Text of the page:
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A poll from Freddie Mac's Federal Home Loan Mortgage Corporation published July 26 reported that 62% of Americans are somewhat or very concerned about being able to afford their house.
The poll also showed 69% of Americans worry about rising housing costs, 58% of renters have experienced some level of rent payment increase within the last year, 19% of renters who experienced that increase feel that they are likely to miss a payment, while 38% say they are only somewhat likely to miss a payment.
“The surge in rents that took place over the last 12 months has created even greater housing uncertainty for the most vulnerable renters,” said Freddie Mac Multifamily head, Kevin Palmer. “Our survey shows that the national housing affordability crisis is worsening, and that inflation is a key driver. Freddie Mac Multifamily is charging toward a record year for our affordable housing work, but it’s going to take a concerted, sustained, and comprehensive effort to turn the tide.”
The National Association of Realtors' housing-affordability index reported that housing in the United States was more expensive in June than any month in over 30 years, according to a report from the Wall Street Journal. The index factors in family incomes, mortgage rates, and the sales price for current single-family homes when coming to its conclusions.
The index fell to 98.5 in June, which marked its lowest level since it hit 98.3 in June 1989.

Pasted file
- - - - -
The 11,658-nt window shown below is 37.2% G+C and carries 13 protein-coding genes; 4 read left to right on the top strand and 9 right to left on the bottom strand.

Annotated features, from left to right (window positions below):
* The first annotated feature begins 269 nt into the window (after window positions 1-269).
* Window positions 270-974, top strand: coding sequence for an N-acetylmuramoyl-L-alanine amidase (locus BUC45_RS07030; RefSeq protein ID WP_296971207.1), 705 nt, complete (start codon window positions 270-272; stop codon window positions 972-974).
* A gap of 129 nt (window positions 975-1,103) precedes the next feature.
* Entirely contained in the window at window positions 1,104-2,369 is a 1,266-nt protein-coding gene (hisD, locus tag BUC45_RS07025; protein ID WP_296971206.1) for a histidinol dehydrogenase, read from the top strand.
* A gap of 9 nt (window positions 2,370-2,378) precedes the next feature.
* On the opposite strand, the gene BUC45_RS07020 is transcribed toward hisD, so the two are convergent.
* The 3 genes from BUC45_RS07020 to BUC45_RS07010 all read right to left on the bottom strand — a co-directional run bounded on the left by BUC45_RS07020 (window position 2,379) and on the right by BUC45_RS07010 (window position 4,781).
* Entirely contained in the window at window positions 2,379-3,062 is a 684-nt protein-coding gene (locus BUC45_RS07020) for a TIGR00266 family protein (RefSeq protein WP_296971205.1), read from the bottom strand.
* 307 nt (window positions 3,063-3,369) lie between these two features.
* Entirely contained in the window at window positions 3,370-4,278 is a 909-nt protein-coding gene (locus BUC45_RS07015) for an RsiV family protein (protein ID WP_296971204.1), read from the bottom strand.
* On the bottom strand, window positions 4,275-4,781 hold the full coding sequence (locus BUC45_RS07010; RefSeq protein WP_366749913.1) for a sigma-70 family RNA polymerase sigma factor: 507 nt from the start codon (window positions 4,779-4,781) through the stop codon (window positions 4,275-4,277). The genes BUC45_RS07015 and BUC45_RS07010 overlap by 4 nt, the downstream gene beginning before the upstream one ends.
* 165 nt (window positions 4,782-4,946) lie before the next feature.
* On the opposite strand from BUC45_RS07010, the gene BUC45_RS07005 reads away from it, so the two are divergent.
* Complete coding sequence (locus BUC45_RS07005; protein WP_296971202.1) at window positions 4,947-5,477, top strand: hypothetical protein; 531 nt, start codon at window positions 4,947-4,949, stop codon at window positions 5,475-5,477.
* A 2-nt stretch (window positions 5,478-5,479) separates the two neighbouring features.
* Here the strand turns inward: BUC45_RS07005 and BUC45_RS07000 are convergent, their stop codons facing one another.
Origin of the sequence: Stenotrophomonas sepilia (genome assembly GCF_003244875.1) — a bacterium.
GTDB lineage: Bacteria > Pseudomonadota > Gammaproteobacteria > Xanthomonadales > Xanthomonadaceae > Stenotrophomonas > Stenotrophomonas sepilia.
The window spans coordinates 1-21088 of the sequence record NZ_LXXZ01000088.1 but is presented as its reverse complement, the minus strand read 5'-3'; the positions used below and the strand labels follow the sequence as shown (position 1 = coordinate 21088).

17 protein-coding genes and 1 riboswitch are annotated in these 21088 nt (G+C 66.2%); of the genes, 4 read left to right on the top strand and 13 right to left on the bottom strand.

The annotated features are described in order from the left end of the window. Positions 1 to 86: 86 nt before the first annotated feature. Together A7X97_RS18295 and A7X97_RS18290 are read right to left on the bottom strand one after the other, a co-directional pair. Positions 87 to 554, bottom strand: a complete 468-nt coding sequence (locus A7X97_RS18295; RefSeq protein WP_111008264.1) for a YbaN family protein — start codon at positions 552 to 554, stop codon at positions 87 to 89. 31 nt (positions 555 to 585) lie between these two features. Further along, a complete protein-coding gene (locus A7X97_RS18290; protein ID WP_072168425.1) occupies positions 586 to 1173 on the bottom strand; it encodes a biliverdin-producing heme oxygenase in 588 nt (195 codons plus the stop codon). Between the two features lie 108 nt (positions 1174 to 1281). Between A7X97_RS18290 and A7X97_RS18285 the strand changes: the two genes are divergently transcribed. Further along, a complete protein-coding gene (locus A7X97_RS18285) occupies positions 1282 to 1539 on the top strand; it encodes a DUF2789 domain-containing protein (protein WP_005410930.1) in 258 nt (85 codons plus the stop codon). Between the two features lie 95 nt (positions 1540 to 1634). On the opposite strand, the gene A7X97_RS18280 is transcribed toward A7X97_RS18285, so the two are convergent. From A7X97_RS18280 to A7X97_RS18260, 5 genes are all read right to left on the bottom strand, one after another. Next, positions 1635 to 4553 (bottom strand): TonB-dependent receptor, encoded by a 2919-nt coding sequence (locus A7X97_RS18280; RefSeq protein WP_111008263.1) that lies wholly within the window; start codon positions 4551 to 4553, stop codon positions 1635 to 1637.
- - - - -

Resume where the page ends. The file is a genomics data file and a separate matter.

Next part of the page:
"Consumer sentiment toward the housing market has worsened alongside affordability," wrote WSJ reporter, Nicole Friedman, in an article published Friday. "The percent of consumers surveyed by Fannie Mae in July who said it was a good time to buy a home fell to 17% in July from 28% a year earlier, while the percent who said it was a good time to sell a home fell to 67% from 75% a year earlier."
"Existing-home sales have declined for five straight months," Friedman stated. "During that period, interest rates shot up while home prices steadily climbed, leading to the sharpest erosion of affordability for the U.S. housing market in years and pricing more buyers out of the market."
The Bureau of Labor Statistics released the Consumer Price Index data for the 12 months ending July 2022 in a report published Aug. 10. The data reveals that the "all items" index saw an annual increase of 8.5%, with food, shelter, and electricity being the largest contributors to the spike.